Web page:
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Basic Teachings of the Buddha (Modern Library Classics)

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In Basic Teachings of the Buddha, Glenn Wallis selects sixteen essential dialogues drawn from more than five thousand Pali-dialect suttas of the Buddhist canon. The result is a vibrant introductory guide to studying Buddhist thought, applying its principles to everyday life, and gaining a deeper understanding of Buddhist themes in modern literature. Focusing on the most cr In Basic Teachings of the Buddha, Glenn Wallis selects sixteen essential dialogues drawn from more than five thousand Pali-dialect suttas of the Buddhist canon. The result is a vibrant introductory guide to studying Buddhist thought, applying its principles to everyday life, and gaining a deeper understanding of Buddhist themes in modern literature. Focusing on the most crucial topics for today’s readers, Wallis presents writings that address modern psychological, religious, ethical, and philosophical concerns. This practical, inspiring, and engaging volume provides an overview of the history of Buddhism and an illuminating analysis of the core writings that personalizes the suttas for each reader. “Glenn Wallis brings wisdom and compassion to this work of scholarship. Everyone should read this book.” –Christopher Queen, Harvard University “A valuable sourcebook with a good selection of the fundamental suttas enhanced by an eloquent introduction and comprehensive notes–altogether a very useful text.” –Peter Matthiessen (Roshi), author of The Snow Leopard and Nine-Headed Dragon River “Glenn Wallis’s new and accessible translations of some of the Buddha’s lectures to his original students, along with Wallis’s elegant guide to the texts, gives twenty-first-century readers in the modern West a fresh chance to learn from this teacher.” –Charles Hallisey, University of Wisconsin-Madison


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In Basic Teachings of the Buddha, Glenn Wallis selects sixteen essential dialogues drawn from more than five thousand Pali-dialect suttas of the Buddhist canon. The result is a vibrant introductory guide to studying Buddhist thought, applying its principles to everyday life, and gaining a deeper understanding of Buddhist themes in modern literature. Focusing on the most cr In Basic Teachings of the Buddha, Glenn Wallis selects sixteen essential dialogues drawn from more than five thousand Pali-dialect suttas of the Buddhist canon. The result is a vibrant introductory guide to studying Buddhist thought, applying its principles to everyday life, and gaining a deeper understanding of Buddhist themes in modern literature. Focusing on the most crucial topics for today’s readers, Wallis presents writings that address modern psychological, religious, ethical, and philosophical concerns. This practical, inspiring, and engaging volume provides an overview of the history of Buddhism and an illuminating analysis of the core writings that personalizes the suttas for each reader. “Glenn Wallis brings wisdom and compassion to this work of scholarship. Everyone should read this book.” –Christopher Queen, Harvard University “A valuable sourcebook with a good selection of the fundamental suttas enhanced by an eloquent introduction and comprehensive notes–altogether a very useful text.” –Peter Matthiessen (Roshi), author of The Snow Leopard and Nine-Headed Dragon River “Glenn Wallis’s new and accessible translations of some of the Buddha’s lectures to his original students, along with Wallis’s elegant guide to the texts, gives twenty-first-century readers in the modern West a fresh chance to learn from this teacher.” –Charles Hallisey, University of Wisconsin-Madison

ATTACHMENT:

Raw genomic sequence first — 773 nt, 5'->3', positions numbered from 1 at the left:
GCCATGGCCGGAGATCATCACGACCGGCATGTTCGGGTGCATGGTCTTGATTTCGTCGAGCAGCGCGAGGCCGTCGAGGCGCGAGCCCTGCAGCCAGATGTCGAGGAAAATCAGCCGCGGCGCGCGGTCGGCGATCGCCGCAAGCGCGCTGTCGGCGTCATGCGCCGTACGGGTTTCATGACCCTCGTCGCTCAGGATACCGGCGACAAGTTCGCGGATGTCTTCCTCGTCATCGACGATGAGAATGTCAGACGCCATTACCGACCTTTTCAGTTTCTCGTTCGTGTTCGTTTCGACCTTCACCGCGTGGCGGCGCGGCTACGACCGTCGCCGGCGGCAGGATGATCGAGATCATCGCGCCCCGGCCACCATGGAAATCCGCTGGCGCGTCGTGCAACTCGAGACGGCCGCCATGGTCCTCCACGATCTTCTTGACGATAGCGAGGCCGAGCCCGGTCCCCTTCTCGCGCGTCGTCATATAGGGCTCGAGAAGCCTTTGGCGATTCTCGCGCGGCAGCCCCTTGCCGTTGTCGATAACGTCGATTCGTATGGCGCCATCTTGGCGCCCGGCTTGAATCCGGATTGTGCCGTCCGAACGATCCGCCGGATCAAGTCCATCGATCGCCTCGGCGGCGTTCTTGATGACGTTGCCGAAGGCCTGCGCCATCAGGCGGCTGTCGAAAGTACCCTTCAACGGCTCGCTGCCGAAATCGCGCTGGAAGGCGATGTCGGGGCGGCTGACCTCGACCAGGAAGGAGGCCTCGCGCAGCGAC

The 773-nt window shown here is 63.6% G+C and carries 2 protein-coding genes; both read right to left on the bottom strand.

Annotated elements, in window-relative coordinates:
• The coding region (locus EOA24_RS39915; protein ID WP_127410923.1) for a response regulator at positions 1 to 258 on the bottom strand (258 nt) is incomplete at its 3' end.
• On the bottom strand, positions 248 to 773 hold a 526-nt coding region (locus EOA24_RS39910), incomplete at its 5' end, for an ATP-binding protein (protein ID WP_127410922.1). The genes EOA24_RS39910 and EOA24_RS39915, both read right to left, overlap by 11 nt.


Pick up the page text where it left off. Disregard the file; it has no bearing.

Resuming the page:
30 review for Basic Teachings of the Buddha (Modern Library Classics)

  1. 4 out of 5

    Max